HONG KONG (Reuters) – A group of offshore bondholders of Kaisa Group Holdings Ltd have agreed to amass up to $1 billion in order to buy bad loans from the Chinese developer’s onshore creditors, two people with direct knowledge of the matter said.
Kaisa, which has offshore debt of $12 billion, did not repay $400 million of bonds that matured last week, triggering cross-default provision on all its offshore bonds and prompting a downgrade to “restricted default” by Fitch Ratings.
The company is China’s largest issuer of offshore debt among property developers after China Evergrande Group, which has more than $300 billion in liabilities including both onshore and offshore debt.
The fate of Kaisa, Evergrande and other indebted Chinese property companies has gripped financial markets in recent months amid fears of knock-on effects, with Beijing repeatedly seeking to reassure investors.
Owning onshore debt, which is usually more senior than offshore debt, giving holders stronger influence with the company in any restructuring talks, would help Kaisa’s offshore bondholders better understand its finances, the people said, declining to be identified because the talks were confidential.
Kaisa is working to restructure its offshore debt after the cross-default, a source has told Reuters.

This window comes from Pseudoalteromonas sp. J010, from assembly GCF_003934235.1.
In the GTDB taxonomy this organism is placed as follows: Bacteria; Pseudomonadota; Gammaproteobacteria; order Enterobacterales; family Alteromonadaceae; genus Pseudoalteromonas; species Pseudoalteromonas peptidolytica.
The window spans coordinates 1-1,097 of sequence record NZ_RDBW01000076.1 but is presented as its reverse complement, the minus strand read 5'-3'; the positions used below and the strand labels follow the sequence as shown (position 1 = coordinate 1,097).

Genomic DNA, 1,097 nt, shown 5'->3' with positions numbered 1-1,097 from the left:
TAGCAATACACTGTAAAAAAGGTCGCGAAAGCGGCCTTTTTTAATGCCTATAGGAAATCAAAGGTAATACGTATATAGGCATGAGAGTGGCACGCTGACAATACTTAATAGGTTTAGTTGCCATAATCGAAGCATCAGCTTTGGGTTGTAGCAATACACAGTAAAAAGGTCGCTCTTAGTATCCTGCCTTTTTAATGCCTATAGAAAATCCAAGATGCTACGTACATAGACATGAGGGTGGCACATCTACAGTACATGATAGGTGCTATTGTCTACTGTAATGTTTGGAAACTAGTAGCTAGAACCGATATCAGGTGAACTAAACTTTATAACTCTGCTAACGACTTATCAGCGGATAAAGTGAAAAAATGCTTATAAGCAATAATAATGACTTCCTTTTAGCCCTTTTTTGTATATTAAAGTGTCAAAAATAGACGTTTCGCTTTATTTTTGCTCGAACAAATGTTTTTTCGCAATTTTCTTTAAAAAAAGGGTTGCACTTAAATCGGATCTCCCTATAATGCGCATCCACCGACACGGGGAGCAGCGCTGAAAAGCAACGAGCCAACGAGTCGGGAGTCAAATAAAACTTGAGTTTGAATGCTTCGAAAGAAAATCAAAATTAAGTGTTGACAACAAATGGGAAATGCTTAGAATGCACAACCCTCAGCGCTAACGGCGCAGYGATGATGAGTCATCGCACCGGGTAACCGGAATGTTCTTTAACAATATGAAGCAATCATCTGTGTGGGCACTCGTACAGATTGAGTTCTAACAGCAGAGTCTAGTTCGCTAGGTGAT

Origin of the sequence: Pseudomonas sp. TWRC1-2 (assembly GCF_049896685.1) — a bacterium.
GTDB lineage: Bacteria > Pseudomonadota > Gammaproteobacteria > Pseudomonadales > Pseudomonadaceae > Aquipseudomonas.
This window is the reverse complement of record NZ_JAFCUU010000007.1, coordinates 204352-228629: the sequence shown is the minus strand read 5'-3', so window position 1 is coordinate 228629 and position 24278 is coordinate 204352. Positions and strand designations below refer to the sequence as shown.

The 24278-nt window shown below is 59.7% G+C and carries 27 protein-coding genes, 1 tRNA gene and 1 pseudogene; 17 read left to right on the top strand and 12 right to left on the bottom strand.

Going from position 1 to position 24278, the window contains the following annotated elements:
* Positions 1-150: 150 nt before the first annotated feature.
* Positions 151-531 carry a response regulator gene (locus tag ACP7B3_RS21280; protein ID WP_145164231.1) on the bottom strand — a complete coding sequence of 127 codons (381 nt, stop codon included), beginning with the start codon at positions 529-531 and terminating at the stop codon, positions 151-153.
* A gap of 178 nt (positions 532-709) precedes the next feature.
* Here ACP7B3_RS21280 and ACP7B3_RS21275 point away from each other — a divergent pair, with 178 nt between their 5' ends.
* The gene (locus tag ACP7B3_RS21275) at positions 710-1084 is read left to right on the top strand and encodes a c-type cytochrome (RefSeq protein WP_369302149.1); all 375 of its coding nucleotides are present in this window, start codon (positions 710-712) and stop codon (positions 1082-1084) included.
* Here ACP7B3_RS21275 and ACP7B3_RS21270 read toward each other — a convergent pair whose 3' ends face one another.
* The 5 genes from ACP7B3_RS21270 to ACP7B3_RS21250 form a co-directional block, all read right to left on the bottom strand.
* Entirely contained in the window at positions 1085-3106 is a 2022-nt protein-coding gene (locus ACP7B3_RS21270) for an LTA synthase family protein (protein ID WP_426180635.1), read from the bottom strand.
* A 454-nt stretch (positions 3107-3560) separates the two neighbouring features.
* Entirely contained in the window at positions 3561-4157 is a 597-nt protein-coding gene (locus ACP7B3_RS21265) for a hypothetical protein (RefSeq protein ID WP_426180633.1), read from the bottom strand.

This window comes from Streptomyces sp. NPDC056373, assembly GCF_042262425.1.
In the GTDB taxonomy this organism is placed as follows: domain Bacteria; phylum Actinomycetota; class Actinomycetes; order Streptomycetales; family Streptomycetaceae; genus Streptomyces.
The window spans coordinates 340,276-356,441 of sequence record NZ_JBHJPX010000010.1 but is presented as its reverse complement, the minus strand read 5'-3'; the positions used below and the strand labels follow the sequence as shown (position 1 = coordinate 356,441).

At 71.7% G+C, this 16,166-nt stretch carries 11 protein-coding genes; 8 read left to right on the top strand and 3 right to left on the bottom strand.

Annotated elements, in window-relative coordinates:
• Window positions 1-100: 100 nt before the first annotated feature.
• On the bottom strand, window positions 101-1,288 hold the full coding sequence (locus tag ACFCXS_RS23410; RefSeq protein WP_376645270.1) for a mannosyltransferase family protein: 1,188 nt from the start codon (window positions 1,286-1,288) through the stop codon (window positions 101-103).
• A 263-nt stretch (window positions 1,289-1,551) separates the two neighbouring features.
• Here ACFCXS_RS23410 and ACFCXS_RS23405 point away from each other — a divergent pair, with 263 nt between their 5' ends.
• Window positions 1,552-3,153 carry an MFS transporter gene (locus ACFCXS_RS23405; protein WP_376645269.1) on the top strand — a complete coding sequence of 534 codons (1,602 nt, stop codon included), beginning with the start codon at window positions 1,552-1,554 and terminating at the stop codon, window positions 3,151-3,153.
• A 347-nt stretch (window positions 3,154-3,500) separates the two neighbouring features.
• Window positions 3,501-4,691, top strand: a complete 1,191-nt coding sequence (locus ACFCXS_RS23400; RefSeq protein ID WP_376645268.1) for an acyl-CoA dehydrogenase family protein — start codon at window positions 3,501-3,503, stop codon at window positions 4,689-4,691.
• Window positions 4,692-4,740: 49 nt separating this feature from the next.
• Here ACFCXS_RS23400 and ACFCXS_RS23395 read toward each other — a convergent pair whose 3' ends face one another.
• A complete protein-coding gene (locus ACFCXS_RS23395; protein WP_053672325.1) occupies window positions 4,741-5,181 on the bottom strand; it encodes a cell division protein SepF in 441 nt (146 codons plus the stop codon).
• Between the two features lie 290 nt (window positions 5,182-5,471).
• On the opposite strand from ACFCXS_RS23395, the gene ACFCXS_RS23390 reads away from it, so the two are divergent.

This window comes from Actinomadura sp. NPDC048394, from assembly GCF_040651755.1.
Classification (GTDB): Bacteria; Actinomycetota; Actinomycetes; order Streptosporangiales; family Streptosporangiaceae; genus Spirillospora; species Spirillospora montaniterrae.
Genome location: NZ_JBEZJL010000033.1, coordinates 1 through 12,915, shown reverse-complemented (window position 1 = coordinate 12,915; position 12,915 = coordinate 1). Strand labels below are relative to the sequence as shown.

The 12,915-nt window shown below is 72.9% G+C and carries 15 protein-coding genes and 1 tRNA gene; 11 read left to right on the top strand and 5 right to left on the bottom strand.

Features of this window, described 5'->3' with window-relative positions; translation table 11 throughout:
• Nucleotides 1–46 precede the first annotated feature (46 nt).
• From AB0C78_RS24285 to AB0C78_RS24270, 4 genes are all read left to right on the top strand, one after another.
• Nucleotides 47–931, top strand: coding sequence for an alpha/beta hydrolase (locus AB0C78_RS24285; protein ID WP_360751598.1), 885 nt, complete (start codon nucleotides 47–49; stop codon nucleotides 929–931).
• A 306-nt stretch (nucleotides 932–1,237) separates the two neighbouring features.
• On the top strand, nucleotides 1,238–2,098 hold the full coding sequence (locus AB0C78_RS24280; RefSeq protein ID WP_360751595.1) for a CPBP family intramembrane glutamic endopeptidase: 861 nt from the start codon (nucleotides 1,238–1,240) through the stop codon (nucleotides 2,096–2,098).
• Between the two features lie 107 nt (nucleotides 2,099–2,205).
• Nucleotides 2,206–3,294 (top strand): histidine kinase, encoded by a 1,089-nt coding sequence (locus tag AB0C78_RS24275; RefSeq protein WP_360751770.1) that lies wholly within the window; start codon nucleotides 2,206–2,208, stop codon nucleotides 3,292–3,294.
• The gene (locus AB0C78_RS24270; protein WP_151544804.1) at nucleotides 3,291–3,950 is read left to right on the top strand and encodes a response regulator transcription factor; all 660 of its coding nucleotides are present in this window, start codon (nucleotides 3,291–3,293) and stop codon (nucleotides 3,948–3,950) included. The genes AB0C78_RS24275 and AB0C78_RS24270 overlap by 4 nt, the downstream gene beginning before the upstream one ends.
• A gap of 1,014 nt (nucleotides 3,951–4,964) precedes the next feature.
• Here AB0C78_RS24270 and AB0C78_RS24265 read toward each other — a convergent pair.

The bondholder group, which has an aggregated $5.5 billion of Kaisa’s total offshore notes, had last month proposed other options including $2 billion in fresh debt to the developer, but the talks have not yielded material results.
The acquisition of Kaisa’s non-performing loans will also help the recovery of offshore bondholders because it would prevent current onshore creditors from liquidating assets, the people with knowledge of the matter said.
Representatives of the bondholder group declined to comment.
Kaisa did not immediately respond to a request for comment.
Kaisa was last week expected to soon sign a non-disclosure agreement (NDA) with Lazard, the adviser of a group of offshore bondholders, laying the groundwork for further discussions on forbearance and financing solutions.
But the NDA has yet to be signed as of Wednesday and some of the “core noteholders” in the bondholder group sent a letter to Kaisa’s chairman and some of its board directors on Tuesday, urging them to expedite this, the sources said.
(Reporting by Clare Jim; Editing by Sumeet Chatterjee, Kenneth Maxwell and Alexander Smith)